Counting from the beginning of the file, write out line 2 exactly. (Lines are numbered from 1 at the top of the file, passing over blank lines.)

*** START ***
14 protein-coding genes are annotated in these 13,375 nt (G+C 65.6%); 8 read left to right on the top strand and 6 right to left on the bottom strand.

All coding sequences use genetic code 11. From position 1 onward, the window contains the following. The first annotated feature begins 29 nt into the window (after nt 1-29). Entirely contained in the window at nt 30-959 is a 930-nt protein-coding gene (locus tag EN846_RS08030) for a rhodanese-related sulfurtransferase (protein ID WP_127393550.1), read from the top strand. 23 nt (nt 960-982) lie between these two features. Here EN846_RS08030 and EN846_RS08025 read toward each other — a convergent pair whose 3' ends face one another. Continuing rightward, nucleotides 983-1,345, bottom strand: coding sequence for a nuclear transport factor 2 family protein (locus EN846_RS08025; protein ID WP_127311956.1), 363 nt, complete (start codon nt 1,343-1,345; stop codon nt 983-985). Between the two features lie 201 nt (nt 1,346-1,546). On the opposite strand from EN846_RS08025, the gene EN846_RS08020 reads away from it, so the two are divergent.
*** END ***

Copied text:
All coding sequences use genetic code 11. From position 1 onward, the window contains the following. The first annotated feature begins 29 nt into the window (after nt 1-29). Entirely contained in the window at nt 30-959 is a 930-nt protein-coding gene (locus tag EN846_RS08030) for a rhodanese-related sulfurtransferase (protein ID WP_127393550.1), read from the top strand. 23 nt (nt 960-982) lie between these two features. Here EN846_RS08030 and EN846_RS08025 read toward each other — a convergent pair whose 3' ends face one another. Continuing rightward, nucleotides 983-1,345, bottom strand: coding sequence for a nuclear transport factor 2 family protein (locus EN846_RS08025; protein ID WP_127311956.1), 363 nt, complete (start codon nt 1,343-1,345; stop codon nt 983-985). Between the two features lie 201 nt (nt 1,346-1,546). On the opposite strand from EN846_RS08025, the gene EN846_RS08020 reads away from it, so the two are divergent.